The Ladys Dressing Room

By haughty Celia spent in dressing;

The goddess from her chamber issues,

Arrayed in lace, brocades, and tissues.

Strephon, who found the room was

And Betty otherwise employed,

Stole in and took a strict

Of all the litter as it lay;

Whereof, to make the matter clear,

An inventory follows here.

And first a dirty smock appeared,

Beneath the arm-pits well besmeared.

Strephon, the rogue, displayed it

And turned it round on every side.

On such a point few words are best,

And Strephon bids us guess the rest;

And swears how damnably the men

In calling Celia sweet and cleanly.

Now listen while he next

The various combs for various uses,

Filled up with dirt so closely fixt,

No brush could force a way betwixt.

A paste of composition rare,

Sweat, dandruff, powder, lead and hair;

A forehead cloth with oil

To smooth the wrinkles on her front.

Here alum flower to stop the

Exhaled from sour unsavory streams;

There night-gloves made of Tripsy's hide,

Bequeath'd by Tripsy when she died,

With puppy water, beauty's help,

Distilled from Tripsy's darling whelp;

Here gallypots and vials placed,

Some filled with washes, some with paste,

Some with pomatum, paints and slops,

And ointments good for scabby chops.

Hard by a filthy basin stands,

Fouled with the scouring of her hands;

The basin takes whatever comes,

The scrapings of her teeth and gums,

A nasty compound of all hues,

For here she spits, and here she spews.

But oh! it turned poor Strephon's bowels,

When he beheld and smelt the towels,

Begummed, besmattered, and

With dirt, and sweat, and ear-wax grimed.

No object Strephon's eye escapes:

Here petticoats in frowzy heaps;

Nor be the handkerchiefs

All varnished o'er with snuff and snot.

The stockings, why should I expose,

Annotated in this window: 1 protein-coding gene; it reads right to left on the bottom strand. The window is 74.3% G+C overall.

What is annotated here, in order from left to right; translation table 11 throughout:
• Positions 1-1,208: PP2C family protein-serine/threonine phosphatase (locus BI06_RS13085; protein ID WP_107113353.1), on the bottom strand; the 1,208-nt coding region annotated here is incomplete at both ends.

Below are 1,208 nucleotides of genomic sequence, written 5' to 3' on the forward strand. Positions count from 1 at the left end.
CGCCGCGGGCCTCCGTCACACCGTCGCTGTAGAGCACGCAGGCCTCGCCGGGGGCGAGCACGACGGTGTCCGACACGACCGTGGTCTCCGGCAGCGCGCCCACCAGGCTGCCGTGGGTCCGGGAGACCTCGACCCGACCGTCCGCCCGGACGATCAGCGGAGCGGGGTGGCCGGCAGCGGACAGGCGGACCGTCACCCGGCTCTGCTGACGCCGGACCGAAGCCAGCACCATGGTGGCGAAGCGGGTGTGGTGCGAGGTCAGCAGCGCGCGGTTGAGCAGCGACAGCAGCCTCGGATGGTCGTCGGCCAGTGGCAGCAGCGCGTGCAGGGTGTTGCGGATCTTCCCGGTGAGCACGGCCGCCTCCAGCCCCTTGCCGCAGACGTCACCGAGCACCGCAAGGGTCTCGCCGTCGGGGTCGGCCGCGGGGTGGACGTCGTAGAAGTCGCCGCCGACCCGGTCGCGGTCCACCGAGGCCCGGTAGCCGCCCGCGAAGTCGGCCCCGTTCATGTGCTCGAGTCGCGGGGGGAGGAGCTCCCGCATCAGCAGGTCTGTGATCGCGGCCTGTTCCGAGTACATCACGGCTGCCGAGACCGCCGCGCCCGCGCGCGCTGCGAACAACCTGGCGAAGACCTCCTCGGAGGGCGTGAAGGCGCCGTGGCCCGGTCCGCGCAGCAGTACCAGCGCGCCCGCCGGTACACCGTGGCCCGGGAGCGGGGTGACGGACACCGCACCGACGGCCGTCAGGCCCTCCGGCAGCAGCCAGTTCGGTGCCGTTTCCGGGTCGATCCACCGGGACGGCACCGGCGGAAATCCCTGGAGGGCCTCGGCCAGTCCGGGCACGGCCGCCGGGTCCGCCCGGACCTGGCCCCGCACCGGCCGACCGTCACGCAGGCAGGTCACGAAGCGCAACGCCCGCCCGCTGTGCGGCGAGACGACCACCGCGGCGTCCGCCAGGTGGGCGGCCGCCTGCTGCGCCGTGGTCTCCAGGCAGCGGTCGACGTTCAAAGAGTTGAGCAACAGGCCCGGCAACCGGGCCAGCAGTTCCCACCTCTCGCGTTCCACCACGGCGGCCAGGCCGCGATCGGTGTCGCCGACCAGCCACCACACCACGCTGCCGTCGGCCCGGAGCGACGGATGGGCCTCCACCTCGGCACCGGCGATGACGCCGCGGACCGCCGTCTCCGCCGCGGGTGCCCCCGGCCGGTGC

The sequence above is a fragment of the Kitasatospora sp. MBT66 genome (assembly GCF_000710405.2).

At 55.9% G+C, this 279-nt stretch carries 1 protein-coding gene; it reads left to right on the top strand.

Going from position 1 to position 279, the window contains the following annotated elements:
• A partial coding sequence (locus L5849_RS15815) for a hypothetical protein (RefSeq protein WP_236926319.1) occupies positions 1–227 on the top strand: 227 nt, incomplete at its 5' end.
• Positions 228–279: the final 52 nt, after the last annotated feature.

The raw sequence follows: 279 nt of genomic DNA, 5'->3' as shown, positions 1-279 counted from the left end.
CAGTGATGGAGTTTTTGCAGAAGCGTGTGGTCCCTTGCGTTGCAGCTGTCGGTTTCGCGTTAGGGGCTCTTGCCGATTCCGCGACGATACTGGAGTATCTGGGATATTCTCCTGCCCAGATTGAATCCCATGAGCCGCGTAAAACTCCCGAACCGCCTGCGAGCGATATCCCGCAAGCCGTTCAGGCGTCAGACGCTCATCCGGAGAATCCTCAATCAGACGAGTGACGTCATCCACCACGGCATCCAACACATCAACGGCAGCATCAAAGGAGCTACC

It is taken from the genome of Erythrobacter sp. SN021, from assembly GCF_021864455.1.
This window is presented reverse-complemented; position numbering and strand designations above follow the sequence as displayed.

Stained with the marks of stinking toes;

Or greasy coifs and pinners reeking,

Which Celia slept at least a week in?

A pair of tweezers next he

To pluck her brows in arches round,

Or hairs that sink the forehead low,

Or on her chin like bristles grow.

The virtues we must not let pass,

Of Celia's magnifying glass.

When frighted Strephon cast his eye

It shewed the visage of a giant.

A glass that can to sight

The smallest worm in Celia's nose,

And faithfully direct her

To squeeze it out from head to tail;(For catch it nicely by the head,

It must come out alive or dead.)Why Strephon will you tell the rest?

And must you needs describe the chest?

That careless wench! no creature warn

To move it out from yonder corner;

But leave it standing full in

For you to exercise your spite.

In vain, the workman shewed his

With rings and hinges

To make it seem in this disguiseA cabinet to vulgar eyes;

For Strephon ventured to look in,

Resolved to go through thick and thin;

He lifts the lid, there needs no more:

He smelt it all the time before.

As from within Pandora's box,

When Epimetheus oped the locks,

A sudden universal

Of humane evils upwards flew,

He still was comforted to

That Hope at last remained behind;

So Strephon lifting up the

To view what in the chest was hid,

The vapours flew from out the vent.

But Strephon cautious never

The bottom of the pan to

And foul his hands in search of Hope.

O never may such vile

Be once in Celia's chamber seen!

O may she better learn to keep"Those secrets of the hoary deep"!

As mutton cutlets, prime of meat,

Which, though with art you salt and

As laws of cookery

And toast them at the clearest fire,

If from adown the hopeful

The fat upon the cinder drops,

To stinking smoke it turns the

Poisoning the flesh from whence it came;

And up exhales a greasy

For which you curse the careless wench;

So things which must not be exprest,

When plumpt into the reeking chest,

Send up an excremental

To taint the parts from whence they fell,

The petticoats and gown perfume,

Which waft a stink round every room.

Thus finishing his grand survey,

Disgusted Strephon stole

Repeating in his amorous fits,




Celia shits!

But vengeance,

Goddess never sleeping,

Soon punished Strephon for his peeping:

His foul Imagination

Each dame he see with all her stinks;

And, if unsavory odors fly,

Conceives a lady standing by.

All women his description fits,

And both ideas jump like

By vicious fancy coupled fast,

And still appearing in contrast.

I pity wretched Strephon

To all the charms of female kind.

Should I the Queen of Love

Because she rose from stinking ooze?

To him that looks behind the

Satira's but some pocky queen.

When Celia in her glory shows,

If Strephon would but stop his nose(Who now so impiously

Her ointments, daubs, and paints and creams,

Her washes, slops, and every

With which he makes so foul a rout),

He soon would learn to think like

And bless his ravished sight to

Such order from confusion sprung,

Such gaudy tulips raised from dung.

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